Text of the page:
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Monday, December 21, 2015

Like/Dislike Animated Christmas Specials? Grab Some Cocoa and Let's Dish!


by Susanne Dietze

My kids are home this week on Christmas vacation...it's a fun week of sleeping in, doing crafts, baking (click the link when you're done with this post!) and watching Christmas specials with the family.

Here on the Inkwell, we've shared some of our favorite Christmas movies, but I can't remember dishing on our favorite animated specials before. Many of them were part of my childhood--maybe yours, too--and they're still fun to watch ... although I may not experience them the same way now that I'm an adult.

So let's dish on them. What do you like? What's no longer your favorite?

(I guess I should say SPOILER ALERT. I'm going to chat as if you've watched these shows, too. If you haven't watched any of these shows and want to experience them for yourselves first, come back to this post later.)

(NOTE: This is just a fun conversation.I don't wish to offend anyone by sharing what I like/don't like.)

Growing up, I loved Rudolph (1964). It remains an undisputed favorite. Some reasons I loved it?

  • Rudolph is so sweet!And I like the message: we all have unique gifts.
  • It was visually appealing to me as a kid. I loved the pastel pink-and-blue outfits the elves wear. There's still a big part of me that loves candy-colored Christmas decor.
  • I love when Hermey impersonates a pig. ("Oink, oink." "Put some heart into it, boy!" "Oink! OINK!")
But now that I'm an adult? Well, there are a few things in Rudolph I don't like.
  • Santa is...grumpy, to say the least.Upon seeing newborn Rudolph's "unfortunate" red nose, he makes a snarky comment and dismisses him as unfit. He's also mean to his elves, who work hard rehearsing a song for him, and he is crabby with Mrs. Claus. 
  • It's sexist. This may reflect the times in which the show was produced, but I cringed when my kids heard the narrator insist the womenfolk need to stay home and then later on, rather than mourn Yukon Cornelius, get returned back to Christmastown.
What are your feelings on Rudolph?


Another supremely popular Christmas show is, of course, Charlie Brown (1965). It's never worn out its welcome. 

A Charlie Brown Christmas turns 50 this year, which is cause for celebration. It's even featured on holiday stamps, available from your local post office.

Things I like about it:
  • Linus' reading of the Gospel. It may be the only Gospel message some viewers ever hear. The characters also sing Hark the Herald Angels Sing. That doesn't happen often anymore on TV.
  • Its focus is on the true meaning of Christmas, not commercialism.
  • Adding to that theme, the hilarious uber-greedy Christmas letter Sally dictates to her brother always makes me chuckle.
  • The scene of Charlie Brown skipping, his heart full of love, is sweet.
  • The Vince Guaraldi score!
Things I don't like:
  • The Mean Girls (Lucy and the gang) seem to have come around by the end of the show. For the holiday, anyway. Then it's back to the usual name-calling. Lucy's such a bully.


Another classic produced in the 60's is How The Grinch Saved Christmas (1966). This Dr. Seuss tale is about the Grinch who lives above Who-ville and is determined to steal every last vestige of their Christmas celebration.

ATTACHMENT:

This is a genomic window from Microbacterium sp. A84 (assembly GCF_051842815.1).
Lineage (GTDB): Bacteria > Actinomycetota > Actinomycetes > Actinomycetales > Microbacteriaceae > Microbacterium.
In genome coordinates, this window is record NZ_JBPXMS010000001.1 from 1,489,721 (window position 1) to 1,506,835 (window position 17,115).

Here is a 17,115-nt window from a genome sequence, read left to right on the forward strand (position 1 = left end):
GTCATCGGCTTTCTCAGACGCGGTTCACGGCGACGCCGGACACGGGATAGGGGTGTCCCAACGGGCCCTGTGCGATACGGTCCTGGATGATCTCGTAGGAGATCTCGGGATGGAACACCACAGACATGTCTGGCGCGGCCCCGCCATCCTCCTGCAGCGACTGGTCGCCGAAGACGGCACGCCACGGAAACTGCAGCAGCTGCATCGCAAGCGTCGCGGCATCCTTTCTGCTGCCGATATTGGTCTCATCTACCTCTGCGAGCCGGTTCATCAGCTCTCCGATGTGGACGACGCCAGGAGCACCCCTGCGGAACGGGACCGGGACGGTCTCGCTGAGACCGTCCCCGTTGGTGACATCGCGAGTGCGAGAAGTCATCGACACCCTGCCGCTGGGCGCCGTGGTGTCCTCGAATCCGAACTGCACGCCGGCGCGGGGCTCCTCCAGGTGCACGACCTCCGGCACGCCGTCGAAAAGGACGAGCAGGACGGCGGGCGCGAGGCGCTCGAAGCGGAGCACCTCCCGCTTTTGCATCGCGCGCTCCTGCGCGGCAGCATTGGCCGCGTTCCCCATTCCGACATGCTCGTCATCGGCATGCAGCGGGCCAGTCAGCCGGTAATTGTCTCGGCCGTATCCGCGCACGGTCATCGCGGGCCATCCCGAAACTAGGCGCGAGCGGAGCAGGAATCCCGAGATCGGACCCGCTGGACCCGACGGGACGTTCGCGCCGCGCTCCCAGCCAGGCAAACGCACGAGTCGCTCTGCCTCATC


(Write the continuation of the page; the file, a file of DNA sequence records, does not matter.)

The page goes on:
I like:
  • The message that Christmas is not about things. Or roast beast.
  • The idea of someone's heart growing multiple sizes.
  • Max the Dog.
  • The way the Whos welcome the Grinch into their community. No shame. No punishment. Just love.
I don't like:
  • The Grinch scared me when I was small. There. I admitted it to the world.



A more-recent show I like? Disney's Prep & Landing (2009). Watching it is a new tradition for me (as is watching one of its sequels, Prep & Landing: Naughty vs. Nice, which usually follows it on TV).

It's the story of Wayne, a Christmas elf who is part of the elite "Prep and Landing" team sent ahead of Santa on Dec 24th to ready homes for the Big Guy's arrival. Wayne's had this job for 227 years and wants a promotion--but he gets a newbie partner, Lanny, instead. And a very, very bad attitude.

Why do I love this show?

  •  It starts with my favorite puts-me-in-the-Christmas-mood song, Nat King Cole's version of "The Christmas Song".
  • I love, love, love how hapless Lanny says "sorry" whenever he makes a mistake. Which is often. Our family has an inside joke of saying "sorry" just like Lanny.
  • The blink-and-you'll-miss-them messages on the elves' mugs are hilarious.
  • The message of forgiveness and redemption is sweet.
What I don't like?
  • Nothing. Seriously. This has been my favorite animated show for the past few years. Wayne's unlikable for a while but his repentance is heartfelt and sweet.

Shrek the HallsNow for a bit of controversy. Some people hate Shrek and therefore don't care for Shrek the Halls (2007). I like it. Here's why:
  • I like the message that Christmas isn't about any one person, not even our children. It's about something More. (The show doesn't say what that is, but neither does the Grinch. Same theme.)
  • It sounds corny, but when Donkey says there's no wrong way to "do" Christmas, you just "do it", I felt lightened! I don't have to put on the perfect meal, wear the right thing, or live up to someone else's expectations. Family is messy. Christmas can be messy.
  • The scene of Gingy's horrible Christmas, when a Godzilla-like Santa eats his gingerbread girlfriend, is a family classic around here. We quote Gingy, "You weren't there!"
  • Likewise, we love Puss and Boots. When he gets distracted by the ornament...LOL.
What I don't like?